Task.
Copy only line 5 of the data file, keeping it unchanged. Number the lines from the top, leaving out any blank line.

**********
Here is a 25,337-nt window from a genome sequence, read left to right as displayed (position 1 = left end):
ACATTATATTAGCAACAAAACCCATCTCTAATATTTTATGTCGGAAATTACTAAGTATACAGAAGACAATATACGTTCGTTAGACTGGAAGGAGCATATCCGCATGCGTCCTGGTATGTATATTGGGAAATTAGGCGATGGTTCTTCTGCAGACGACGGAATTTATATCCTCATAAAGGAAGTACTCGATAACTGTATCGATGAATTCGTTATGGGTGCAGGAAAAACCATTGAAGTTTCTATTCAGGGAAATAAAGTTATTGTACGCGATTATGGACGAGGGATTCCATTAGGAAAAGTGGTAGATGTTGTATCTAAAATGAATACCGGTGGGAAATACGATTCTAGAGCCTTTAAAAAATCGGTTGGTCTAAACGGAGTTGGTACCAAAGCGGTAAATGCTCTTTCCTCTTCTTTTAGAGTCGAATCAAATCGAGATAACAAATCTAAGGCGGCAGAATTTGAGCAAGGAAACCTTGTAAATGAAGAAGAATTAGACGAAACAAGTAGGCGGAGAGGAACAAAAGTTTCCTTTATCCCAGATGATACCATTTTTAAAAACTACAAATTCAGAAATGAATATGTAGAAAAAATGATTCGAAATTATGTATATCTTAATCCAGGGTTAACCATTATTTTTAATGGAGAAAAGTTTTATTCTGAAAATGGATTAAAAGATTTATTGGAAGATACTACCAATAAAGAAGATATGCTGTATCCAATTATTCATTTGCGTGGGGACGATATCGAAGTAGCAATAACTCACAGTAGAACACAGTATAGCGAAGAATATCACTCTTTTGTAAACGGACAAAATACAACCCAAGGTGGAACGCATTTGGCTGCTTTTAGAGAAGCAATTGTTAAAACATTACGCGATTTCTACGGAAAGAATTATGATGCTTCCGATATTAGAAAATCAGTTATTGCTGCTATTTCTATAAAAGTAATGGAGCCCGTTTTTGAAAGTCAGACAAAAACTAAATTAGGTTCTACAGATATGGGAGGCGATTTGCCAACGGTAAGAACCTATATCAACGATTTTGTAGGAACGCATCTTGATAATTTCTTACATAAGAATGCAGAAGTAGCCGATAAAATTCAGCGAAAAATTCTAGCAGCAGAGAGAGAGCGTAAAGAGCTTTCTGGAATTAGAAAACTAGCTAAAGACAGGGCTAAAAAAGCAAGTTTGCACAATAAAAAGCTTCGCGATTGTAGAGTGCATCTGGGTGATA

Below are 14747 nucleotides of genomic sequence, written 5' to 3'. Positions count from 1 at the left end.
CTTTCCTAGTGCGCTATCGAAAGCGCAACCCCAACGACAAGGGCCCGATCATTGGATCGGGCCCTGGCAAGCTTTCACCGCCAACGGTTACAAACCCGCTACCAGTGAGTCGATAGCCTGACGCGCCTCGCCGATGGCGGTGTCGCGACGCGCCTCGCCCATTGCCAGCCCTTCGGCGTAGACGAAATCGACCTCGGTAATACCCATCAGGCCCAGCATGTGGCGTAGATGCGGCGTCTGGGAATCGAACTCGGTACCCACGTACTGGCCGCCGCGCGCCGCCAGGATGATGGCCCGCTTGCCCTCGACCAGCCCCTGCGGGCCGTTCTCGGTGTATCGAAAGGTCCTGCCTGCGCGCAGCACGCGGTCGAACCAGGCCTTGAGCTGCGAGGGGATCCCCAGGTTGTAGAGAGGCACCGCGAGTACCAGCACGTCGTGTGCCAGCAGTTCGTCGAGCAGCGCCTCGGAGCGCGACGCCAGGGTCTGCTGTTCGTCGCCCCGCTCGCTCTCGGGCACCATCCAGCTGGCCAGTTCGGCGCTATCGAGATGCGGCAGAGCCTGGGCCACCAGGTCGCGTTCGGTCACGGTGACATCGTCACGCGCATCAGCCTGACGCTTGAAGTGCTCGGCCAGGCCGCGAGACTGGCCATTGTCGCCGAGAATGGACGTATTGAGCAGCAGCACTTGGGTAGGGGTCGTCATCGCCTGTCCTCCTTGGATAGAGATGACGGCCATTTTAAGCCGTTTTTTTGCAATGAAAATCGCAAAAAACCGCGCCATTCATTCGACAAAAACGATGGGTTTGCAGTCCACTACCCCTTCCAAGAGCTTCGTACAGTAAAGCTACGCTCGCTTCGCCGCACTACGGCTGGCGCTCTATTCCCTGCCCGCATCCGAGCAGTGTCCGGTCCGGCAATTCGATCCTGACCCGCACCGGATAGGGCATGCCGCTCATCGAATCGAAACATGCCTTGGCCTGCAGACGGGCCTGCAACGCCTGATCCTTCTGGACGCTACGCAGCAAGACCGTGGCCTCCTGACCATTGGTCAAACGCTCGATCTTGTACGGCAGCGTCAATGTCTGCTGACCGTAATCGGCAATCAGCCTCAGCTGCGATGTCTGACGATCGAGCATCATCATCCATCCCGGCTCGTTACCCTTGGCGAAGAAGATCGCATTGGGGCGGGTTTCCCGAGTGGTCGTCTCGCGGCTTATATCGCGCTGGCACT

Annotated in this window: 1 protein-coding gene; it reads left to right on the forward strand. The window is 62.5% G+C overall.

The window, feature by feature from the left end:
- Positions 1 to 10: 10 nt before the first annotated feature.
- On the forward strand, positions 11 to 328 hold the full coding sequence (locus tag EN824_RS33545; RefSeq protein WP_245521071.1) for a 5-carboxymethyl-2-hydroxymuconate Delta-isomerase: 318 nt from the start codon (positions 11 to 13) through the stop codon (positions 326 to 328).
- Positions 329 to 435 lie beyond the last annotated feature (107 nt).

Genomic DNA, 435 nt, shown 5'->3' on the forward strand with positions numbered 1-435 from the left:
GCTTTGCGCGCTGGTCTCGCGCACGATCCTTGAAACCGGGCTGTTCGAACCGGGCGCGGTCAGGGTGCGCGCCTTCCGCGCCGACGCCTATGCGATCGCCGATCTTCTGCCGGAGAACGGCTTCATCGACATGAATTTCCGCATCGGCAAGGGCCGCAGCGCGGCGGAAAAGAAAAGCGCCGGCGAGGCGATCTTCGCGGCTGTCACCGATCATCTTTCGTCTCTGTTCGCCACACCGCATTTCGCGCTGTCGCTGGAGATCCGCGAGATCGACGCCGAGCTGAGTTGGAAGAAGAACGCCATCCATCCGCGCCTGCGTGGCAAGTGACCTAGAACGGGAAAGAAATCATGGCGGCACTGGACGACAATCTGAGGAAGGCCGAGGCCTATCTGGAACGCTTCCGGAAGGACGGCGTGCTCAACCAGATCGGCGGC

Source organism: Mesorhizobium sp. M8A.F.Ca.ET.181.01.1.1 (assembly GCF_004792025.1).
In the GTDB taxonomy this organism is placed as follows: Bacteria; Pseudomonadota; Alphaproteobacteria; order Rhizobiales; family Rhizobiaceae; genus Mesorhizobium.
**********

Annotated in this window: 1 protein-coding gene; it reads left to right on the forward strand. The window is 62.5% G+C overall.